Also, I’m quickly realizing that the notion of making a large film has a learning curve, and even with a team to help, could lead to us getting mired in production aspects rather than focusing on content.

As a result, I’ve been debating using an online, interactive method of conveying my narrative as opposed to a traditional film.

Businessman pressing virtual icons

This narrative would be less “linear” and act more as a timeline that displays information with firsthand videos and documents accessed by the reader. As a result, the reader can move around more and create their own personalized experience in learning about changes in the music scene. Also, as the music scene continues to develop and change, more people could post and add to this narrative.

The one weakness of this change would be that my ability to convey an argument would be weakened. My ability to control how the narrative functions and is followed is hindered by the increased interactivity and responsibility of the user/reader.

Ultimately, I think that this hurdle of deciding the final form of my project is the next challenge for me to tackle (and fast!)

Beginning fall semester

 

My collection of fragile animals. They'll never move.

My collection of fragile animals. They’ll never move.

I’ve begun work on another story. This story is about a world with only one difference from our own: every person is part of a pair. You recognize this person immediately and get along with him or her better than you get along with anyone else. This kind of setting might sound wonderful, but there are seven billion people in the world. For all you know, you’ll never meet the other half of your pair.

My particular story about this world begins when Weston sees Felicity across a graveyard. He’s visiting his father’s grave. Her mom was just buried. He knows immediately that they’re a pair so he approaches her. Felicity talks to him, but Weston feels as if she’s very unresponsive. Here’s a short excerpt from after Weston moves in with Felicity:

There was that expectation that because we were a pair we would also be in love with each other at first sight. I liked her, but I didn’t love her and I didn’t think that I ever would. There was something too sterile and robotic about her. She cleaned other people’s houses all day then came back and cleaned her house. The vacuum was always on when she was home. Her arm was always going back and forth.

I don’t think she ate in that house. There was no food on the shelves or in the fridge besides what I put there. When I put milk and eggs in the fridge it felt as if I was violating some rule that she had never told me.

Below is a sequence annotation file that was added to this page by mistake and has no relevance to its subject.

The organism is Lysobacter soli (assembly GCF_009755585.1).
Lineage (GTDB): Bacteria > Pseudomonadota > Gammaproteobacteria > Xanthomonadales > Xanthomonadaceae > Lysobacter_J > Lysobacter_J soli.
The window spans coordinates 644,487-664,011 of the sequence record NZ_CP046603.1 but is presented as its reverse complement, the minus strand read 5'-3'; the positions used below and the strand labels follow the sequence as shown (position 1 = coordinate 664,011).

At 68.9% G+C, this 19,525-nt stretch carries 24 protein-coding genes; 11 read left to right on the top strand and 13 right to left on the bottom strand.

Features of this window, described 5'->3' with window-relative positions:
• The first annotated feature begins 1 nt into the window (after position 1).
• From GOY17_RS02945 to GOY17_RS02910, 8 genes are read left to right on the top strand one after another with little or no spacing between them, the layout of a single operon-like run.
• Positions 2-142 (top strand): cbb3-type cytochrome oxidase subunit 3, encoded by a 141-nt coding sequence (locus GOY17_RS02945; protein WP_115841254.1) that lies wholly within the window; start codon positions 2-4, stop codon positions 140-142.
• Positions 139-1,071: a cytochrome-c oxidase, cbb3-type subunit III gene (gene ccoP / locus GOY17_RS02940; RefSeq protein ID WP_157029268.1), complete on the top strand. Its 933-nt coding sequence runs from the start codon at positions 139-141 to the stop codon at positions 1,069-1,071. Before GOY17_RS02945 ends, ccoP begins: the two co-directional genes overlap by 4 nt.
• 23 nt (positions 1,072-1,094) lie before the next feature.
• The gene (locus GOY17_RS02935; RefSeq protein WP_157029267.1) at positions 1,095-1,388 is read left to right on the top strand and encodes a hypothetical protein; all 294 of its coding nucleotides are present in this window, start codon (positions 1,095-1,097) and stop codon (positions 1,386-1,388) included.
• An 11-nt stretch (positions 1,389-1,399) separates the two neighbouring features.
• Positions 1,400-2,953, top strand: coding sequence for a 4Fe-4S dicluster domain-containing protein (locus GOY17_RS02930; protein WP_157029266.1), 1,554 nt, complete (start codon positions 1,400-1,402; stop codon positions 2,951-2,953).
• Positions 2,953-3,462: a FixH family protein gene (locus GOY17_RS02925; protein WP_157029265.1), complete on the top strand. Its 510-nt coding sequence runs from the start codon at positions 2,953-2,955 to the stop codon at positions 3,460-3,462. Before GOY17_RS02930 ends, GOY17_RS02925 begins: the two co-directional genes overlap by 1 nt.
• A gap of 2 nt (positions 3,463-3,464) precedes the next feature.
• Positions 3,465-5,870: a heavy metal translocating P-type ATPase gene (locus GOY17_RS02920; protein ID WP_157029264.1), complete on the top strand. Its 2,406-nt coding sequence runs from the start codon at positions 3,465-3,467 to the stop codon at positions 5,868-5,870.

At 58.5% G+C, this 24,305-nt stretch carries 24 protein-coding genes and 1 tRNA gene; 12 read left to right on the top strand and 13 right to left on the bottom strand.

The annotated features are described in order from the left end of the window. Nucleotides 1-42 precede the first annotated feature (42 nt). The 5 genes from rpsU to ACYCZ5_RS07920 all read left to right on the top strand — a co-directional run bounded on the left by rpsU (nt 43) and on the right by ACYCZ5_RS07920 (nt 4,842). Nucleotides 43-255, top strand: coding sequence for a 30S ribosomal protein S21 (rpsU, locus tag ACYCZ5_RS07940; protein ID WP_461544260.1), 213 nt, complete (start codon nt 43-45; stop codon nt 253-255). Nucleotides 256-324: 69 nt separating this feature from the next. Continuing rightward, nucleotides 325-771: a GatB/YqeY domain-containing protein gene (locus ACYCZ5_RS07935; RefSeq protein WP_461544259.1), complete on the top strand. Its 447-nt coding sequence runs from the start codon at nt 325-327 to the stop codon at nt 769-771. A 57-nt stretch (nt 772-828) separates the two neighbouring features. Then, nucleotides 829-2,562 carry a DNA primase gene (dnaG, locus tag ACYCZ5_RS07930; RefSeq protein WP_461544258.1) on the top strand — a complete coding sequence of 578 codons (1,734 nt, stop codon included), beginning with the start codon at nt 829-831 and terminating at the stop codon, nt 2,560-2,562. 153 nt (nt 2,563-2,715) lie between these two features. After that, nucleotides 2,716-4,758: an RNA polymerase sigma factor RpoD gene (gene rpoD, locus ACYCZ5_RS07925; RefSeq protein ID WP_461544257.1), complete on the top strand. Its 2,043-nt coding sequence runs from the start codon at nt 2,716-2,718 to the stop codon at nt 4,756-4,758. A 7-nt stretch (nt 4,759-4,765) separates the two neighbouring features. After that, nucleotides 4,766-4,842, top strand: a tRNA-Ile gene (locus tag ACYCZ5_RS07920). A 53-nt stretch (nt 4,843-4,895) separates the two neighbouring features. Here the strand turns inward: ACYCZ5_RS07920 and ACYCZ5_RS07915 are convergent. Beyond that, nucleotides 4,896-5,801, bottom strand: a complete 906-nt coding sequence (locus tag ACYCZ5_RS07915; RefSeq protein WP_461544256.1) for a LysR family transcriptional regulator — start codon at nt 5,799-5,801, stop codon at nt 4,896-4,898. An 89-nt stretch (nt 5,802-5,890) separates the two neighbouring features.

I was asked over the summer by a friend why the main characters in this story don’t immediately get together. He said, “I’d get together right quick with my soulmate if I found her.” I told him that my story isn’t about soulmates. It’s about people who have the potential to mean a lot to you. Weston and Felicity aren’t meant to become a couple. They’re just a pair of people who help each other through difficult times.

Here is what Felicity’s perspective might be like:

When both of your housemates are gone, you don’t know what to do but run a sponge over the kitchen counter. You like the way the granite gleams when there’s a residue of water on its surface. You vacuum the floors. Dust the windowsills. You scrub dirt off the molding. Pour bleach in the sinks and toilets. While you move, you feel the same size as your body. When you stop moving, you sink back. Your vision becomes small and surrounded by black.

Your body is a cocoon. It protects you from the harshness of the outside. You think of yourself as different from it. There’s you, then there’s your body. When you don’t want to feel anymore, you loosen up on the controls for your body.

Learn more about my project.

Adjusting to Change (pt. 2)

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When I started my research over the summer, I wrote about how difficult it was to adjust to a new schedule of doing research full time. Now, a week and a half into the school year, I find myself adjusting (again) to a new schedule – one that involves classes, campus activities and working on my senior thesis. Initially, the prospect of writing a thesis in addition to my schoolwork seemed daunting and overwhelming.

I decided to give myself at least two weeks off from researching and found this to be very beneficial. I was able to figure out what days I had more free time, so I could more easily schedule time to work on my thesis. I am immensely grateful that I participated in the Dietrich Honors Fellowship Program over the past summer – I feel a lot more comfortable going into my senior year knowing that I have a good foundation for moving forward with my research this semester.

Earlier this week, I met with my adviser to see what I was missing. Moving forward, I will work primarily on my survey about La Loi Toubon and La Charte de La Langue Française. This survey will be sent out to participants based in France and Quebec, and will ask general questions about language use, the importance of speaking French in the public sphere and knowledge about La Loi Toubon and La Charte de La Langue Française. I am primarily interested in better gauging contemporary opinion about language use and identity, and am looking forward to evaluating and analyzing my results later this semester.